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Antonio VIVALDI (1678-1741)
String Concertos, Volume 2
Concerto for strings, RV 109 in C major
Concerto for strings, RV 152 in G minor
Concerto for strings, RV 128 in D minor
Concerto for strings, RV 117 in C major
Concerto for strings, RV 163 'Conca' in B flat major
Concerto for strings, RV 153 in G minor
Concerto for strings, RV 168 in B minor
Concerto for strings, RV 124 in D major
Concerto for strings, RV 120 in C minor
Concerto for strings, RV 112 in C major
Concerto for strings, RV 143 in F minor
Concerto for strings, RV 162 in B flat major
Collegium Musicum 90/Simon Standage
Rec: October 2000, All Saints' Church, East Finchley, London.
CHANDOS CHAN 0668 [65.40]

The concertos on this recording are all what is called concerti a quattro; these are works for string orchestra that do not feature any solo instrument, violin or other. Similar to another genre, the sinfonia da camera, these brief works are similar in structure to opera overtures, being simple presentations of straightforward themes in short, concise movements, with little development.

Some of them even sound as though they would fit in an opera - the opening movement of the Concerto for strings, RV 163 'Conca' in B flat major has the familiar sound of the presentation of thematic material found in an overture, or in a sinfonia inserted at the beginning of an act.

This music is undemanding, both to the performers and the listener. Vivaldi probably wrote these works for forces which contained no virtuoso soloists, most likely for the instrumental concerts that followed services at the Ospedale della Pietà, the foundling home where Vivaldi worked. As most composers write to suit the musicians available, these concertos show that his orchestra was limited.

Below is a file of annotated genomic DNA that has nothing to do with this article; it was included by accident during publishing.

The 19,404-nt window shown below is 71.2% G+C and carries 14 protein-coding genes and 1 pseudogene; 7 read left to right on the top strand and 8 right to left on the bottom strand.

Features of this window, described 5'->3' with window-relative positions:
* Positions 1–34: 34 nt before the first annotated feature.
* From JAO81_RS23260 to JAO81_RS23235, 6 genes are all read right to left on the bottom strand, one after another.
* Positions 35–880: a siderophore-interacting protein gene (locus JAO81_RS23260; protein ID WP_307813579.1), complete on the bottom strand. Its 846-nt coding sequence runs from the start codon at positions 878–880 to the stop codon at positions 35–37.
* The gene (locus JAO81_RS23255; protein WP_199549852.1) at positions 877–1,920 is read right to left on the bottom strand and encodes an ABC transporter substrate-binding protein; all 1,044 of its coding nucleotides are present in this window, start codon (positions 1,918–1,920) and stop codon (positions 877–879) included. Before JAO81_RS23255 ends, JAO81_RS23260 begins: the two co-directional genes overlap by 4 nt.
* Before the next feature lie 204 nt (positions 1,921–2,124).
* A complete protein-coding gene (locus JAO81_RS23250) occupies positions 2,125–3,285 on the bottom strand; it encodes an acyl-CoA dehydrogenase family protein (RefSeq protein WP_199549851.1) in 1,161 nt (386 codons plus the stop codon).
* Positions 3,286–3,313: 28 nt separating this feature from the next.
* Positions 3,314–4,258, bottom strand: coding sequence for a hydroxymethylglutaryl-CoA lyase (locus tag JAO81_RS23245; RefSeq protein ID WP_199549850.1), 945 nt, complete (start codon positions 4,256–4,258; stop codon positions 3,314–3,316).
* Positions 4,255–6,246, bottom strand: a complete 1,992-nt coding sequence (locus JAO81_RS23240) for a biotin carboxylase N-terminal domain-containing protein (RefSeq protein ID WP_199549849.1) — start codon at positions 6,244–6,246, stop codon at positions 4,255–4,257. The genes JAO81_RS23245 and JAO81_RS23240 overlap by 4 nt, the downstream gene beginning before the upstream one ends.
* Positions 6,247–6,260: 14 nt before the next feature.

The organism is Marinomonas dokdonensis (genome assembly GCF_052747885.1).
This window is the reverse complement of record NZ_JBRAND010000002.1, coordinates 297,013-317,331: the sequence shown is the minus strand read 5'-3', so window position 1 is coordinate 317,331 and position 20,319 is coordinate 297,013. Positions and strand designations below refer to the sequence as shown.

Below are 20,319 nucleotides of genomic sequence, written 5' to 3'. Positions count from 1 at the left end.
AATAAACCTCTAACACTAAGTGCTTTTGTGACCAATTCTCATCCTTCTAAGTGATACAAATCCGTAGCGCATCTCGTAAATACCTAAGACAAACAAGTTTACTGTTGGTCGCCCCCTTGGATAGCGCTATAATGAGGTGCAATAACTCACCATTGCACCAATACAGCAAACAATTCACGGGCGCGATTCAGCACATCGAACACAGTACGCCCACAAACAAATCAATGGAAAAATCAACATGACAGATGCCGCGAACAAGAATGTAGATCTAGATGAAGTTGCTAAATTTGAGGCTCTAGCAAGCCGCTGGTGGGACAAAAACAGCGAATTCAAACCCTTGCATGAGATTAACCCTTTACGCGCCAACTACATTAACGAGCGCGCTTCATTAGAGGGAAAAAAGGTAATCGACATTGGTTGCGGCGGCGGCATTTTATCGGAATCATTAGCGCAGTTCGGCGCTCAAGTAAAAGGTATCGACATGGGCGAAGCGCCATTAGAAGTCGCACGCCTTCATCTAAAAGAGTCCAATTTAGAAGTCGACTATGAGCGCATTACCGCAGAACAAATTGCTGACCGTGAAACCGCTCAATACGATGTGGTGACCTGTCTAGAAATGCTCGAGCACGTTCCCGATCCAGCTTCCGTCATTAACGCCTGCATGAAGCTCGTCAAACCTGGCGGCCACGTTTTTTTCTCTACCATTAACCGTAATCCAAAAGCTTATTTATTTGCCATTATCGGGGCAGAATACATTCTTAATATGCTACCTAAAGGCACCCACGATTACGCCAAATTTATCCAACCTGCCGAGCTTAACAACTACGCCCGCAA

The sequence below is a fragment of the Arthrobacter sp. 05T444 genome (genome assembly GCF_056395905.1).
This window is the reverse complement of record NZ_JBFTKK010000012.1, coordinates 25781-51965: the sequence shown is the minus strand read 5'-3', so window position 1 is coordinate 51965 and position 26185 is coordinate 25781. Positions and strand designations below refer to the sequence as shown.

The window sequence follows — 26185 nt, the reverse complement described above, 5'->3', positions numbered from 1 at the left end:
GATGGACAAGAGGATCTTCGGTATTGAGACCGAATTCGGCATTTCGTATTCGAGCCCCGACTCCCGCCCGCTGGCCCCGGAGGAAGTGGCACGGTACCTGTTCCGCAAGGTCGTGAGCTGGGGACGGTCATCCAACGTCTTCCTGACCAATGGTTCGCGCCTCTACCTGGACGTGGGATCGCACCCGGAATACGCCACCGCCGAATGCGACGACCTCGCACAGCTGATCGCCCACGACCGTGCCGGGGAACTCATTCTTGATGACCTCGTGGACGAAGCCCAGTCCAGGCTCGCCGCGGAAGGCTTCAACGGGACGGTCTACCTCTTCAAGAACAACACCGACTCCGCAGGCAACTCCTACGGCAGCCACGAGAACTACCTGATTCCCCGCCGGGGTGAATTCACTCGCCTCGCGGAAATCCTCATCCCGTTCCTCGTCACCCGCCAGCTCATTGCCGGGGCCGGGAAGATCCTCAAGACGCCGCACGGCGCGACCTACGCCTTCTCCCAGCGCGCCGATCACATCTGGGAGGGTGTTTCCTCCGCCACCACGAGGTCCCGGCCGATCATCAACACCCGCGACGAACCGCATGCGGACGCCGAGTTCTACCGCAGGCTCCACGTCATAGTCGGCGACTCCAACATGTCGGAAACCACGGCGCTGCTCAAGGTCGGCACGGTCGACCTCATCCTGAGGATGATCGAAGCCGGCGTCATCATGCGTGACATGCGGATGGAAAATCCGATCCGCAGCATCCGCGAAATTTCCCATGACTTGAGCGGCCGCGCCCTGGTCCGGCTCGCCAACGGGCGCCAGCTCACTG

The movements are all brief, less than 3 minutes, and many are less than one minute long - in fact, none of these three movement concertos is longer than 7 minutes, for all three movements. These hastily-written works sound more like simple thematic explorations than truly accomplished works. The fast movements generally show a fair amount of energy, yet this energy dissipates in the lack of development. The slower movements, which are, in many cases, the shortest movements in the concertos, are often staid and regal sounding, as in the Andante from the Concerto for strings, RV 153 in G minor, with its very simple melody played by the violins over an even simpler part played by the rest of the strings.

This music is, nevertheless, Vivaldi, even if it is far from his greatest. It is agreeable to listen to, but relatively forgettable. The overall tone and atmosphere of this disc is interesting, but the simplicity of the music makes it perhaps most suitable as background music. In addition, there is a feeling that it all goes by very quickly - this disc contains 36 movements in 65 minutes. By the time you start getting into one of the movements, it is over.

While this is, indeed, Vivaldi, it is far from being his best or most interesting music. It sounds like a starter without a main course, with nothing to sink the teeth into. While the performance and sound are excellent, this disc suffers from an overall lack of musical qualities. While those wanting to own all of Vivaldi’s works will certainly want this recording, others may just as well abstain.


Kirk McElhearn


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